1. What was the most helpful/ your favorite aspect of the editing process for you?

Well, I want to say all of it, because it really did feel like such an organic process. But if I had to pick, I’d say opening my inbox to see comments in from my editor. It meant we were moving forward again. Writing is such a demanding venture, asking of us a burst of creative productivity, then a period of patience and agonizing waiting, after we’ve thrown our work into the ether. So yes, I’d have to say that feeling that we were moving forward in the editing process, that once he returned with his comments and ideas, I was back in the driver’s seat with renewed direction.

  1. How was this kind of editing process different from other editing experiences you’ve had?

I’ve mainly worked in workshop settings, where the writer is literally on the hot seat in front of a throng of eager critics, unable to speak, required to receive even the harshest feedback with the Dickensian, “Thank you, sir, may I have some more.” It’s also pretty overwhelming to have that much feedback to sift through. Too many choices is a major challenge. We know implicitly as writers that we cannot please everyone, that not every reader will enjoy, or even receive, our work. But making editorial choices when bombarded by a group whose ideas you respect is serious business. It can be hard to walk away from a good idea for a better one, and it can be a challenge to make that valuation. Working with TBL gives me clarity. Here is one voice ringing through the fog.

I am not disparaging workshops, in which I still participate as an exercise in giving and receiving feedback. But there is always that day after a workshop meeting when your work has been cut up by seven different pairs of scissors, and you want to walk away from the mess. I never feel that way working with TBL. Their editors never cut up your work. They dot it with a series of penciled marks, giving you a clearer sense of direction.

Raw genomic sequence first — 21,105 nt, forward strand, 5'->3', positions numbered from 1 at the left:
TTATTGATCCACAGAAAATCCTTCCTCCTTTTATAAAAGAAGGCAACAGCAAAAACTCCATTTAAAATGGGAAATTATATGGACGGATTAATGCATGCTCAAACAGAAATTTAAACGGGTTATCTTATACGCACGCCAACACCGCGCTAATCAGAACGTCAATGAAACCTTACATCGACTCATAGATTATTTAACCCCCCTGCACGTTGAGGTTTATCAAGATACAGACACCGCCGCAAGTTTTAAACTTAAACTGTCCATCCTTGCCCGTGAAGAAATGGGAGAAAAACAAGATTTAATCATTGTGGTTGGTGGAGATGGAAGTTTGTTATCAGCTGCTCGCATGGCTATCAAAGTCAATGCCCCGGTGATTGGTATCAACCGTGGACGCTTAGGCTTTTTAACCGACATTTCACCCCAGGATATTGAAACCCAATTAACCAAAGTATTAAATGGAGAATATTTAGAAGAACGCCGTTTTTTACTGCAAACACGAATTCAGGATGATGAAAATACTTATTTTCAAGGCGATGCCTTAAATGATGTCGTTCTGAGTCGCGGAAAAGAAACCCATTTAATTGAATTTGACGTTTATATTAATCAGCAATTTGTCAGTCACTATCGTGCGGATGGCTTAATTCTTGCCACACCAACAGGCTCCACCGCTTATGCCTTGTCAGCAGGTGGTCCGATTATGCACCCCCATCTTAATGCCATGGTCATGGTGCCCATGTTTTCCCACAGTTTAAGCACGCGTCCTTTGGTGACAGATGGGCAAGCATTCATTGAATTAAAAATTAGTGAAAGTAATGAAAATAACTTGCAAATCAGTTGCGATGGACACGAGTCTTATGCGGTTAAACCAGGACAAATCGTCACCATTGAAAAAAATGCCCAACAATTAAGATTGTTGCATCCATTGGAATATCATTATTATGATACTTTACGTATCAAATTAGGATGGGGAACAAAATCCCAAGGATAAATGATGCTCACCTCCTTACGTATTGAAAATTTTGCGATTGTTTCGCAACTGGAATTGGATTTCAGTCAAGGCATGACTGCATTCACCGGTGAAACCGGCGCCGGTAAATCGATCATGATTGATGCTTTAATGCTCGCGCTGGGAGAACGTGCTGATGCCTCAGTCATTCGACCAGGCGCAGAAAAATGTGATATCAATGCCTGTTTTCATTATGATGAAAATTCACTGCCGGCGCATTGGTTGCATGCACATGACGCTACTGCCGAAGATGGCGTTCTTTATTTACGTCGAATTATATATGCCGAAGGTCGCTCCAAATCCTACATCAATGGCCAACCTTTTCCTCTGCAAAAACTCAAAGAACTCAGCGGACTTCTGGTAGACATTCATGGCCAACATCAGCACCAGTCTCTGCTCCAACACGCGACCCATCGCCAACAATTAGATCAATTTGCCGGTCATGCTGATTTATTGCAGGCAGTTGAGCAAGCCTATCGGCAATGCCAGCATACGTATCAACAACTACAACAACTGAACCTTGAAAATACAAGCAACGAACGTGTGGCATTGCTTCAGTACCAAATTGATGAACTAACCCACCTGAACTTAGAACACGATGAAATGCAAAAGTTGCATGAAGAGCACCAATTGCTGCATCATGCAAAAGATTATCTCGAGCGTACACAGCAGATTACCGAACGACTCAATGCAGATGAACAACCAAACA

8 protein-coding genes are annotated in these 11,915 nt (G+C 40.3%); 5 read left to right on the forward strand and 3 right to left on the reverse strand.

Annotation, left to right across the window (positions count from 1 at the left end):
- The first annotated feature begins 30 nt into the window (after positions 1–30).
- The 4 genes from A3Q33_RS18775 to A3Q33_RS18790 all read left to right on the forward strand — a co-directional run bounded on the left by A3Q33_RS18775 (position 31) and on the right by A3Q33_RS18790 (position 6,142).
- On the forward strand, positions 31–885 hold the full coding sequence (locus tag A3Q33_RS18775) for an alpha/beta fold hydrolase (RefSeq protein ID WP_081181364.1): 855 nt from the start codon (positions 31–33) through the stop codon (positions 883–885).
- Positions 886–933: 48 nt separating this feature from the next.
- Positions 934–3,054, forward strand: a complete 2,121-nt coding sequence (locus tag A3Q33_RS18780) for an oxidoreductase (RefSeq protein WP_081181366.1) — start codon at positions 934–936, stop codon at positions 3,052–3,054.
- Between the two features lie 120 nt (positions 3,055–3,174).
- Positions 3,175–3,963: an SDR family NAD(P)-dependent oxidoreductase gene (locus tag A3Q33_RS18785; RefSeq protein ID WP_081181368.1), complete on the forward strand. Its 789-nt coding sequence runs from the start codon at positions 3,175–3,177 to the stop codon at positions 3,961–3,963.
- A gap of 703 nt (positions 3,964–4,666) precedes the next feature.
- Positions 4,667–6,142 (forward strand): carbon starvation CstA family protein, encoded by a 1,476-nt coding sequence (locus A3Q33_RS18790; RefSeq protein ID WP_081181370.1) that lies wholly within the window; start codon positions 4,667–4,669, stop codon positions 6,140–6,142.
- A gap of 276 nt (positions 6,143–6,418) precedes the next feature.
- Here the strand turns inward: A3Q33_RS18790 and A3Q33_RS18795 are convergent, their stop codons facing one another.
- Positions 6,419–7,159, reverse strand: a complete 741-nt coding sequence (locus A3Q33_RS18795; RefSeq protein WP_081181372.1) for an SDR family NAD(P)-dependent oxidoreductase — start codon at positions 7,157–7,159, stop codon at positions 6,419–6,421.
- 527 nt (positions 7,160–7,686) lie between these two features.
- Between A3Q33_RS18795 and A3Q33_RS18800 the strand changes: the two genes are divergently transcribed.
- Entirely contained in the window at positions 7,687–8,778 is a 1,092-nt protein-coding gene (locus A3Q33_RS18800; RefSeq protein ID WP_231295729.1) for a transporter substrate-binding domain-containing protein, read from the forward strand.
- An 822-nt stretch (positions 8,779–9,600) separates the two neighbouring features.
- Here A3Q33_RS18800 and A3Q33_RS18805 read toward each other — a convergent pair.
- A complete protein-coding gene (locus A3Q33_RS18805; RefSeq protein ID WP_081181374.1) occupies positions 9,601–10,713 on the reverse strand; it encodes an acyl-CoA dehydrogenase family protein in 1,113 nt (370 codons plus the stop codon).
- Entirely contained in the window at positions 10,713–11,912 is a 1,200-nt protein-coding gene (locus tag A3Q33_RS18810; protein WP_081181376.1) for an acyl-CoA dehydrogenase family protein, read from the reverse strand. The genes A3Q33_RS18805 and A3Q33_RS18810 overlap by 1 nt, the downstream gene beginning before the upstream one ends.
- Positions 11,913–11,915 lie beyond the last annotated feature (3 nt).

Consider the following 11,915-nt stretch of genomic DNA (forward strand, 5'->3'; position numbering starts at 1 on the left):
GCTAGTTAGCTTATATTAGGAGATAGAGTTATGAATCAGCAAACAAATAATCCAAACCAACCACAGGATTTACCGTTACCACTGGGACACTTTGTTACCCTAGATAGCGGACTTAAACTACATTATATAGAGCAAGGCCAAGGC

“It was an accident,” says Pru, and she doesn’t mean the deed, but the getting caught.

Not that Tom would know the difference. He rests his palms on the metal table, like the judge that he is, recently tapped to the district court. He’s always had a healthy ego, a gift from his over-bearing mother. And now he has this to lord over Pru, a professional license to sit in judgment.

“I always knew you were a little eccentric,” he says, eyes on the door. “But I never thought you were full blown nuts.”

If he’d been listening, he’d have heard her confess. But he never listens, not anymore. They’ve floated apart over the years, to opposite ends of the three-level Tudor. He came to think her silly, with her knitting clubs and desire for kids. He told her she should find a career, as if a job replaced a family. It was his mother’s coaxing that finally convinced him. She wanted grand-kids and Tom felt he owed her. How strange, thought Pru, eight months pregnant with their first, to procreate as a form of payment. But she was happy he agreed, and let him calculate his reasons.

She exhales her cigarette, blowing the poisonous air in his face.

Tom slides the ash tray towards her on the table. “Filthy habit,” he says. “You really should quit. I can’t believe you’re allowed to smoke.”

Pru lets the ashes fall onto her lap, imagining the embers catching fire, burning her jumpsuit and then her skin. She wonders what Tom the Pragmatist would say, what logic he’d find for self-immolation.

The thought makes her laugh.

“What could be so damn funny?” asks Tom.

“I was wondering what’s for lunch,” says Pru. She’s looking at him but he’s looking away. “It’s nice to have someone cook for me, you know. You never did appreciate my cooking.”

Tom coughs into his palm and looks down at his shoes. They’re covered in muck from the February snow. She’s told him countless times these are summer shoes, that the salted roads will shrink the leather. But he never listens. Or maybe he does, and he’s worn them spite her.

He gives another pointless cough and squirms in his seat. He wants to leave, but he hasn’t gotten what he came here for. It’s the way he darts his eyes, grinding his thumb into a groove on the table. He hates it here. Tom is tall as average men go. But he’s dwarfed in this room, with its high metal ceilings and stale blue light.

It makes Pru feel taller to see him this way, so small and hunched. She feels like Alice with a mouthful of mushroom.